Protein EpidemiologyUnderstanding Human Diseases at the Level of Protein Structure and Function

Published October 2007 Updated May 2017 36 lectures
Prof. Ben Dunn
Distinguished Professor of Biochemistry and Molecular Biology, University of Florida, USA

The chemical reactions that make up the life of all organisms are controlled, to a large degree, by the structure and function of proteins. The protein products of translation of the roughly 30,000 genes of a complex organism can act either alone or together in various combinations to regulate the... read moremetabolic pathways of an organism. The conformations of the proteins are dictated by their amino acid sequence together with alterations provided by modifications after the completion of the translation process, also known as post-translational alterations, Changes in amino acid sequence are produced by genetic mutations which are now known to be the cause of many metabolic diseases in humans. The aim of this series is to discuss the origin, diagnosis and treatment of these diseases.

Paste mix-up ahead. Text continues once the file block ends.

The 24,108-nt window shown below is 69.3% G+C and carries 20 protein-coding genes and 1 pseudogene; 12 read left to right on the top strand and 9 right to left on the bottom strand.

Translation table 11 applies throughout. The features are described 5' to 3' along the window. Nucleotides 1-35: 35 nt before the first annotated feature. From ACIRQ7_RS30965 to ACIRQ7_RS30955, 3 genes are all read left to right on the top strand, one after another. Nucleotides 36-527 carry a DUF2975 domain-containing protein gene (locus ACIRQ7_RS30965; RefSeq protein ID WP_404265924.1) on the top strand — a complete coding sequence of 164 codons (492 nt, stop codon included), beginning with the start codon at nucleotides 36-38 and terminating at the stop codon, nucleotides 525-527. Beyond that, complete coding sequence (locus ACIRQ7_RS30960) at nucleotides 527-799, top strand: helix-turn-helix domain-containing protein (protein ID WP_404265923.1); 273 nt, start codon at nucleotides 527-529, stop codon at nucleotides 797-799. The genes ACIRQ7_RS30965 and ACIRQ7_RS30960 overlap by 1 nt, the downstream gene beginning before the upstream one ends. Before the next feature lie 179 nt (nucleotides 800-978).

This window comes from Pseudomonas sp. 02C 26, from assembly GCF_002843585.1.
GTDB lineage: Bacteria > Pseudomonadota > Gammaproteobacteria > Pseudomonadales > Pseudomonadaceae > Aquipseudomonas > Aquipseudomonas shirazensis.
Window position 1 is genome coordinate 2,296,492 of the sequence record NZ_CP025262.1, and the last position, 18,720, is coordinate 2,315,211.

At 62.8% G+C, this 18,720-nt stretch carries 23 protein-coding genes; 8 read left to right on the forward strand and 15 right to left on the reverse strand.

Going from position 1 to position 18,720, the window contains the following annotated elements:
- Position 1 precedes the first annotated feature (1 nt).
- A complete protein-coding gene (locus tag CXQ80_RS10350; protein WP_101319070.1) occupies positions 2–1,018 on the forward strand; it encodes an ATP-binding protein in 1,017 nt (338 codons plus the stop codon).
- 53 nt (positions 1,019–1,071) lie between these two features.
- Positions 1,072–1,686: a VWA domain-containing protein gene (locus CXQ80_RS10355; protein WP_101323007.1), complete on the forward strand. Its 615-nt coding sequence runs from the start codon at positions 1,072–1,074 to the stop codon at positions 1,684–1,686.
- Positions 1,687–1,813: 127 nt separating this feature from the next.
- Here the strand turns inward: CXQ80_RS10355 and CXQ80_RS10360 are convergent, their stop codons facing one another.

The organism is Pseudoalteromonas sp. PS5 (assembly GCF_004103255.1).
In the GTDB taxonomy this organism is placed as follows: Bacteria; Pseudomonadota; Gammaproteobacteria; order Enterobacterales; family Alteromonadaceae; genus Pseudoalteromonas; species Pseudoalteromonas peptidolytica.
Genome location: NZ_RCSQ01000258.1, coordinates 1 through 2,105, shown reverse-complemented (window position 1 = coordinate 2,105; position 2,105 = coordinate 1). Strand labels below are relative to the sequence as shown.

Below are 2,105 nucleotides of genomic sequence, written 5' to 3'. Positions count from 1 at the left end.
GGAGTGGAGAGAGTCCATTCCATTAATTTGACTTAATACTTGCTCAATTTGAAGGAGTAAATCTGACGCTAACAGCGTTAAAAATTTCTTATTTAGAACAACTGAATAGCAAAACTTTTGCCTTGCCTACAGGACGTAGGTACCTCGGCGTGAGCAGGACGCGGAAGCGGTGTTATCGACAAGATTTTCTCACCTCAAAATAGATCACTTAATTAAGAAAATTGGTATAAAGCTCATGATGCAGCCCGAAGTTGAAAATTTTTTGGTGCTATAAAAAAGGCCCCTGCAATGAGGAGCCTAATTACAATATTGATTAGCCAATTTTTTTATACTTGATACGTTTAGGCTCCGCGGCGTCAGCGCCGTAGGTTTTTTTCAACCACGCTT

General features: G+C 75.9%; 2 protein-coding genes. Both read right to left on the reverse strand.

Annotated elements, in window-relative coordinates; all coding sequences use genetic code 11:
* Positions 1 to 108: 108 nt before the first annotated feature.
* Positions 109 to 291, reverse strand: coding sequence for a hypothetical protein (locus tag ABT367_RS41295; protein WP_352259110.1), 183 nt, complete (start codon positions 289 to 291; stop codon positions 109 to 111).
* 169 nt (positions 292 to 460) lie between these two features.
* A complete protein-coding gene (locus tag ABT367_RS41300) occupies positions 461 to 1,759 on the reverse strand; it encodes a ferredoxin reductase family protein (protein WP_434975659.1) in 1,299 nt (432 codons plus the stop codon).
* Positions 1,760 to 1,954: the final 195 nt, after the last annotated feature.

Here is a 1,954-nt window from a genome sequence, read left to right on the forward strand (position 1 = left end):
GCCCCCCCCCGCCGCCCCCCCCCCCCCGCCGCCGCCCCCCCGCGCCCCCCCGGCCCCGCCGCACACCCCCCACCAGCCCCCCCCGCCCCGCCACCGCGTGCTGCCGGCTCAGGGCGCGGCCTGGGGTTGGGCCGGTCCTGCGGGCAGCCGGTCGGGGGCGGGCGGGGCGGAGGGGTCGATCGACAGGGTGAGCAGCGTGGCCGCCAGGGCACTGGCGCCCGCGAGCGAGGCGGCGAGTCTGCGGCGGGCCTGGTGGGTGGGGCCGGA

Understanding human metabolic diseases at the level of protein structure and function is a major research endeavour globally. Tools are now available to permit scientists to manipulate the genes of a protein in order to introduce specific amino acid changes. This manipulation then allows the detailed study of the alteration in properties of the resulting proteins produced by recombinant methods. The methods used to study these changes in properties include X-ray crystallography, NMR spectroscopy, kinetic analysis of catalytic efficiency and the measurement of binding interactions. A better understanding of protein structure and function is providing information of value in drug discovery for therapeutic purposes.